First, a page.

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    St.Petersburg International Economic Forum. Day One

    ‘Starting Point’: What SPIEF 2016 May Propose to Foreign Investors

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    More than 10,000 business executives, politicians and economic experts from 60 countries will be taking part in the 2016 St. Petersburg International Economic Forum which opened today in St. Petersburg.

    The list of VIP guests includes the Italian and Maltese Prime Ministers and 35 Cabinet Ministers, along with top executives of 500 foreign and 600 Russian companies.

    President Vladimir Putin is scheduled to confer with European Commission President Jean-Claude Junker as part of the three-day forum.

    Russia’s isolation is over

    The St. Petersburg forum will be a a good chance for Western investors to see where the Russian economy is going to move in the coming years.

    “What we can see now are attempts to kickstart the economy, but I don’t think that we should expect any dramatic upswing happening any time soon. This means that foreign investors who are serious about working in Russia should carefully analyze the results of this meeting,” Vladimir Osakovsky, chief economist on Russia and CIS at the Bank of America Merrill Lynch.

    European and US sanctions imposed on Russia and cheap oil remain a serious problem, the Kremlin’s press spokesman Dmitry Peskov said, adding that during the forum Russia would be looking for ways to ramp up mutually-beneficial cooperation with foreign companies.

    Sergei Katyrin, president of the Russian Chamber of Commerce and Industry, was optimistic about Russia’s economic future.

    “Even though the sanctions showed that we are lagging behind in high-tech and some other areas, we have just unveiled the MS-21 new generation passenger jet which will successfully compete in the global market,” he said.

    Despite the current crisis, foreign investors want to increase their presence in  Russia with about 80 percent of German companies working in Russia all set to expand their business operations.

    “I have pragmatic, not political, advice to [potential investors]. The depreciation of the ruble is a good opportunity for them to invest in production facilities in Russia and sell their products abroad, for example in China,” Alexander Shokhin, the president of the Russia Union of Industrialists and Entrepreneurs, said.

    “Many European companies believe that they will be financially better off by outsourcing to Russia. Production costs are pretty low here and a couple of years from now this the window of opportunity may close down, so now is the right time to move to Russia, despite the embargo,” he added.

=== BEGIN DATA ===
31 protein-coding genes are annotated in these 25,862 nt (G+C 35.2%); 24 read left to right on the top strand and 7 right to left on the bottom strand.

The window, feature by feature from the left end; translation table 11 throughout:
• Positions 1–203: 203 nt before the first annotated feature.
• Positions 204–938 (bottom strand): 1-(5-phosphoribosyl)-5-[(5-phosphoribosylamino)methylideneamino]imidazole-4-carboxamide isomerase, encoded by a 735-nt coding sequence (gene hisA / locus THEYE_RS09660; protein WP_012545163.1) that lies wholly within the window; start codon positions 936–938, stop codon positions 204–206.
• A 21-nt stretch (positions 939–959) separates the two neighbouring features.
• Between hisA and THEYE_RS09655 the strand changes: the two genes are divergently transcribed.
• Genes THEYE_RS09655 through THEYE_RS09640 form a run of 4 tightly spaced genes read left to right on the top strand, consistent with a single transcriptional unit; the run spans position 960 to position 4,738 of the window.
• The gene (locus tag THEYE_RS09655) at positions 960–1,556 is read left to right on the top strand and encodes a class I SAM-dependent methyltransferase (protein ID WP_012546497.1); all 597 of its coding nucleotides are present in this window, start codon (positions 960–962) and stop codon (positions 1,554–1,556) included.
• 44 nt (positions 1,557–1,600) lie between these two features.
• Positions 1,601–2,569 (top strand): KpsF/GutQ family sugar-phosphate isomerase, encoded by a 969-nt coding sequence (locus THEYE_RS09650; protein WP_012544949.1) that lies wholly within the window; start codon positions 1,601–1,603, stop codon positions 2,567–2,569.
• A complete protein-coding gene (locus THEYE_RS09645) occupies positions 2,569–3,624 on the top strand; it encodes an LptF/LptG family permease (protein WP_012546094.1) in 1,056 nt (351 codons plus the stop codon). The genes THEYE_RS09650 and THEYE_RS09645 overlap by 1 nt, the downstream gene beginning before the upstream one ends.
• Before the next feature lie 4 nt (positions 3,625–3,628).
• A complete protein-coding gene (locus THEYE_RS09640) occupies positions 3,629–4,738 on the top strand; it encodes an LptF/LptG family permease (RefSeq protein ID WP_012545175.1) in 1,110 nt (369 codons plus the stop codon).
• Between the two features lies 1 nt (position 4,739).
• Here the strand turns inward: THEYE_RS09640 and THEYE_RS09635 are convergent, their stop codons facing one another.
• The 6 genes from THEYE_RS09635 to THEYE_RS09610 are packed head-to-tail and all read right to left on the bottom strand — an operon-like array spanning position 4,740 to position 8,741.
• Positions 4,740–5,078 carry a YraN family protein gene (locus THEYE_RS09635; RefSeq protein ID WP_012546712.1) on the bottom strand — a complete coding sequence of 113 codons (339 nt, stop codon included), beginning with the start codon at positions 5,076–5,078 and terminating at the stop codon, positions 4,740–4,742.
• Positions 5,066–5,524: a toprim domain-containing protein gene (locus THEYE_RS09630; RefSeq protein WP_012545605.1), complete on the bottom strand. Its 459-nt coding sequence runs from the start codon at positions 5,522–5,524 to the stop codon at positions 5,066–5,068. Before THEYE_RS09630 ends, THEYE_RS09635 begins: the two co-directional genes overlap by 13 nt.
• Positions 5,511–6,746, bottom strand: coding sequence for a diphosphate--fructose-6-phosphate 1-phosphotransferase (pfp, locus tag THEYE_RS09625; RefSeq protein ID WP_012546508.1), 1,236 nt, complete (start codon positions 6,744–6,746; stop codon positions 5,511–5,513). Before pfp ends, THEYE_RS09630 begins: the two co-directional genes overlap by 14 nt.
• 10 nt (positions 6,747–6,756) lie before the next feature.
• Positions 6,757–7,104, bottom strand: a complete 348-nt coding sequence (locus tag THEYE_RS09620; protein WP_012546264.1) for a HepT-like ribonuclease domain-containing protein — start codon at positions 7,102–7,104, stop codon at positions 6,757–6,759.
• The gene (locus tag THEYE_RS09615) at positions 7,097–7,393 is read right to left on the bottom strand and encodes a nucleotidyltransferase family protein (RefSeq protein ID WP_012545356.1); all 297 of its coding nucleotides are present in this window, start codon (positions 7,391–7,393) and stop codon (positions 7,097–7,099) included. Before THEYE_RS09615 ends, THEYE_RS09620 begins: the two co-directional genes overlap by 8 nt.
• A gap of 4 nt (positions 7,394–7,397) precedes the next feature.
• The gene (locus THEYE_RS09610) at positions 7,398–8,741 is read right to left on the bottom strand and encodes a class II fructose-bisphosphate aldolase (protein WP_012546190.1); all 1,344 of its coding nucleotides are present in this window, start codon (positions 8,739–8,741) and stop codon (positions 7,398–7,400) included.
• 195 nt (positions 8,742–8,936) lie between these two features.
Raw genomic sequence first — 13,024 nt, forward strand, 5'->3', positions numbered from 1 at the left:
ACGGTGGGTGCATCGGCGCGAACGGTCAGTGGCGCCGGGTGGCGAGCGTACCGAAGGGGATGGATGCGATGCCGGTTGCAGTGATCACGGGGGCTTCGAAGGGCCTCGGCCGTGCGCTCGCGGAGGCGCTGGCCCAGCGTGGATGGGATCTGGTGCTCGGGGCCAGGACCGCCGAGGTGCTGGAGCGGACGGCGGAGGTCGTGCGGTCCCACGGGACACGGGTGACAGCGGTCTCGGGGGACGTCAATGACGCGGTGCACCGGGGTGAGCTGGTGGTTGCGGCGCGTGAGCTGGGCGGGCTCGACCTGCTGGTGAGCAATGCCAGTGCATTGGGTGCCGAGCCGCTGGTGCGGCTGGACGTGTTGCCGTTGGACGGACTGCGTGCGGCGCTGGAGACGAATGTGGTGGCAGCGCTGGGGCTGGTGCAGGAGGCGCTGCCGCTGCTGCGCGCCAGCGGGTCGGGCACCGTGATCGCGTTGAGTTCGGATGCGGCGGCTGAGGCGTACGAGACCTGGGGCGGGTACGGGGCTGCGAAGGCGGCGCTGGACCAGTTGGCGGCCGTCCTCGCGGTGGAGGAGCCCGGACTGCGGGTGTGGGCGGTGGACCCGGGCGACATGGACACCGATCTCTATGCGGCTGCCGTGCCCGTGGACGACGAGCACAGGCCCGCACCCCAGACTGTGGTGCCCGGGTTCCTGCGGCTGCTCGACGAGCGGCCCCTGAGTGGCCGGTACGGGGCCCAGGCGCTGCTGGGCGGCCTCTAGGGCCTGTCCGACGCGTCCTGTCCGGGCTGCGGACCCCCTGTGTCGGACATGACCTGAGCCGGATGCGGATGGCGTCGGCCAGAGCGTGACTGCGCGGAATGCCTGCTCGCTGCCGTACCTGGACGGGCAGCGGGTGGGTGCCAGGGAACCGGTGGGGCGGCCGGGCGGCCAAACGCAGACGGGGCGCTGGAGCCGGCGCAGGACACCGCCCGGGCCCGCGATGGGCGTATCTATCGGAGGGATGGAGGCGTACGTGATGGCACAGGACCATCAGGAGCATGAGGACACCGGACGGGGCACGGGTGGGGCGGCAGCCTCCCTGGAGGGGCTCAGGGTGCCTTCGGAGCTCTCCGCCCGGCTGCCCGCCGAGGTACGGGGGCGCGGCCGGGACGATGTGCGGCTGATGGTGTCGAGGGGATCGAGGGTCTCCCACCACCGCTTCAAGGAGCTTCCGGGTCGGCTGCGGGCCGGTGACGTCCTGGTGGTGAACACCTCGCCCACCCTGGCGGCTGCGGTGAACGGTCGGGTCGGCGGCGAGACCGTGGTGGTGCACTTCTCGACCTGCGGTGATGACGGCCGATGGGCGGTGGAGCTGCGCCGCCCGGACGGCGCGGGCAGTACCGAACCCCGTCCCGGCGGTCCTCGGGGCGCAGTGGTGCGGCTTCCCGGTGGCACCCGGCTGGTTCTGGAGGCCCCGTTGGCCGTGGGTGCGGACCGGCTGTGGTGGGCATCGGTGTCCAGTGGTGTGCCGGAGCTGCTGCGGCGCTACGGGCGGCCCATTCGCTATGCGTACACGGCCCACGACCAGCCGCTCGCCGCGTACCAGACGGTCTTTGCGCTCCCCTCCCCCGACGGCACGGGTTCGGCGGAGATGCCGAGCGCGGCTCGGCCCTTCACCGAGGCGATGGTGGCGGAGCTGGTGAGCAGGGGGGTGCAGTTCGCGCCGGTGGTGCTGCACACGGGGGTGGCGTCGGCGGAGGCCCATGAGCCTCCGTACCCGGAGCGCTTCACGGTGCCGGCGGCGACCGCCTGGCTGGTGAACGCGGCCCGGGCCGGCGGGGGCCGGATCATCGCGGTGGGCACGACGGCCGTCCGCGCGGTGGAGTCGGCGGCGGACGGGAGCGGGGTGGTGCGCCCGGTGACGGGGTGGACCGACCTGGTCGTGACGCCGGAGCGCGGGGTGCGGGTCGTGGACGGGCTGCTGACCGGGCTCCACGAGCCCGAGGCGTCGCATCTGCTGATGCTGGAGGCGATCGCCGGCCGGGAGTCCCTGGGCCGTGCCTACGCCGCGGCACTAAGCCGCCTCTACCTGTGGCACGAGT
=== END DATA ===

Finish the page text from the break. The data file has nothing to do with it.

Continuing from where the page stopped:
“This forum is the starting point of our cooperation as its amply proved by Prime Minister Matteo Renzi’s decision to come. By his presence here the Italian government is sending a message of support to Italian companies willing to invest in Russia,” Italian ambassador Cesare Maria Ragaglini told Gazeta.ru.

    Italy is the only European country to have its own pavilion at the forum where over 20 companies will be showcasing their products.

    “We see a great deal of interest by foreign investors to work in Russia, so I don’t think we have any reason to talk about sanctions,” the Russian Direct Investment Fund’s head Kirill Dmitriev said.

    He added that more than 40 investors from 18 countries were expected to come and that the RDIF planned to announce the construction of a factory in Russia in cooperation with French partners and launch a major medical infrastructural project with Italian businessmen.

    The 2016 International Economic Forum will run until June 18.

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    St.Petersburg International Economic Forum 2016 (38)

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    outsourcing, economic cooperation, prospects, investors, economic forum, MC-21, Russian Direct Investment Fund, Bank of America Merryl Lynch, Russian Chamber of Commerce and Industry, Matteo Renzi, Sergei Katytrin, Vladimir Osakovsky, Jean-Claude Juncker, Vladimir Putin, Russia
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